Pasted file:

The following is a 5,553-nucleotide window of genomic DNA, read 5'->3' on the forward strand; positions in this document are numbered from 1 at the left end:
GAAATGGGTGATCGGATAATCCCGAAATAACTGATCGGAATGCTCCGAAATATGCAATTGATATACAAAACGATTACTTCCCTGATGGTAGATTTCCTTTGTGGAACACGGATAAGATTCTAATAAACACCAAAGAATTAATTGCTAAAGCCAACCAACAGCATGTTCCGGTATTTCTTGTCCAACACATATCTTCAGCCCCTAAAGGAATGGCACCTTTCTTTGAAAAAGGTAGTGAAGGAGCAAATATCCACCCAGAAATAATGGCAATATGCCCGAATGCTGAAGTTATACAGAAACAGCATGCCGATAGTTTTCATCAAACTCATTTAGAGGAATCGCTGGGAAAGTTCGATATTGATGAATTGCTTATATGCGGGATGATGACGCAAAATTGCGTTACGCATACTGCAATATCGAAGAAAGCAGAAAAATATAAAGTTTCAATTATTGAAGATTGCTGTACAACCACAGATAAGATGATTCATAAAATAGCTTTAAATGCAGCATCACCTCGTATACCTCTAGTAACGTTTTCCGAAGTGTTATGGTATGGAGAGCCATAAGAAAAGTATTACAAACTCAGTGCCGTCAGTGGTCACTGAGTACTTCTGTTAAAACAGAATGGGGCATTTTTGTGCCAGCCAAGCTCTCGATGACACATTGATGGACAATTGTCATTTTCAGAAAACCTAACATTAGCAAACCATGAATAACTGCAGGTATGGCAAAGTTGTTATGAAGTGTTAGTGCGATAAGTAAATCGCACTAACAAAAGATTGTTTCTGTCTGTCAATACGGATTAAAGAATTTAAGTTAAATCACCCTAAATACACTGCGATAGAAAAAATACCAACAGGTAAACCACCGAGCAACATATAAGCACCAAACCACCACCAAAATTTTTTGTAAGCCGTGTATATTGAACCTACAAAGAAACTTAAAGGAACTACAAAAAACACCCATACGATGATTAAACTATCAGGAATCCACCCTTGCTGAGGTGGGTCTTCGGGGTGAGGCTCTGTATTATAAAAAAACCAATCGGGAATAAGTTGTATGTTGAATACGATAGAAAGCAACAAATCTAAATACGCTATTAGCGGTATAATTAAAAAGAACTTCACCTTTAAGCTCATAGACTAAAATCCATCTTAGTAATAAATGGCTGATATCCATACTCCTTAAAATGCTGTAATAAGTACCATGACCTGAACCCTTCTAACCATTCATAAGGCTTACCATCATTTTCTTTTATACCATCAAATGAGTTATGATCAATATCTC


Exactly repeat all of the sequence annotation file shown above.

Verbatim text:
The following is a 5,553-nucleotide window of genomic DNA, read 5'->3' on the forward strand; positions in this document are numbered from 1 at the left end:
GAAATGGGTGATCGGATAATCCCGAAATAACTGATCGGAATGCTCCGAAATATGCAATTGATATACAAAACGATTACTTCCCTGATGGTAGATTTCCTTTGTGGAACACGGATAAGATTCTAATAAACACCAAAGAATTAATTGCTAAAGCCAACCAACAGCATGTTCCGGTATTTCTTGTCCAACACATATCTTCAGCCCCTAAAGGAATGGCACCTTTCTTTGAAAAAGGTAGTGAAGGAGCAAATATCCACCCAGAAATAATGGCAATATGCCCGAATGCTGAAGTTATACAGAAACAGCATGCCGATAGTTTTCATCAAACTCATTTAGAGGAATCGCTGGGAAAGTTCGATATTGATGAATTGCTTATATGCGGGATGATGACGCAAAATTGCGTTACGCATACTGCAATATCGAAGAAAGCAGAAAAATATAAAGTTTCAATTATTGAAGATTGCTGTACAACCACAGATAAGATGATTCATAAAATAGCTTTAAATGCAGCATCACCTCGTATACCTCTAGTAACGTTTTCCGAAGTGTTATGGTATGGAGAGCCATAAGAAAAGTATTACAAACTCAGTGCCGTCAGTGGTCACTGAGTACTTCTGTTAAAACAGAATGGGGCATTTTTGTGCCAGCCAAGCTCTCGATGACACATTGATGGACAATTGTCATTTTCAGAAAACCTAACATTAGCAAACCATGAATAACTGCAGGTATGGCAAAGTTGTTATGAAGTGTTAGTGCGATAAGTAAATCGCACTAACAAAAGATTGTTTCTGTCTGTCAATACGGATTAAAGAATTTAAGTTAAATCACCCTAAATACACTGCGATAGAAAAAATACCAACAGGTAAACCACCGAGCAACATATAAGCACCAAACCACCACCAAAATTTTTTGTAAGCCGTGTATATTGAACCTACAAAGAAACTTAAAGGAACTACAAAAAACACCCATACGATGATTAAACTATCAGGAATCCACCCTTGCTGAGGTGGGTCTTCGGGGTGAGGCTCTGTATTATAAAAAAACCAATCGGGAATAAGTTGTATGTTGAATACGATAGAAAGCAACAAATCTAAATACGCTATTAGCGGTATAATTAAAAAGAACTTCACCTTTAAGCTCATAGACTAAAATCCATCTTAGTAATAAATGGCTGATATCCATACTCCTTAAAATGCTGTAATAAGTACCATGACCTGAACCCTTCTAACCATTCATAAGGCTTACCATCATTTTCTTTTATACCATCAAATGAGTTATGATCAATATCTC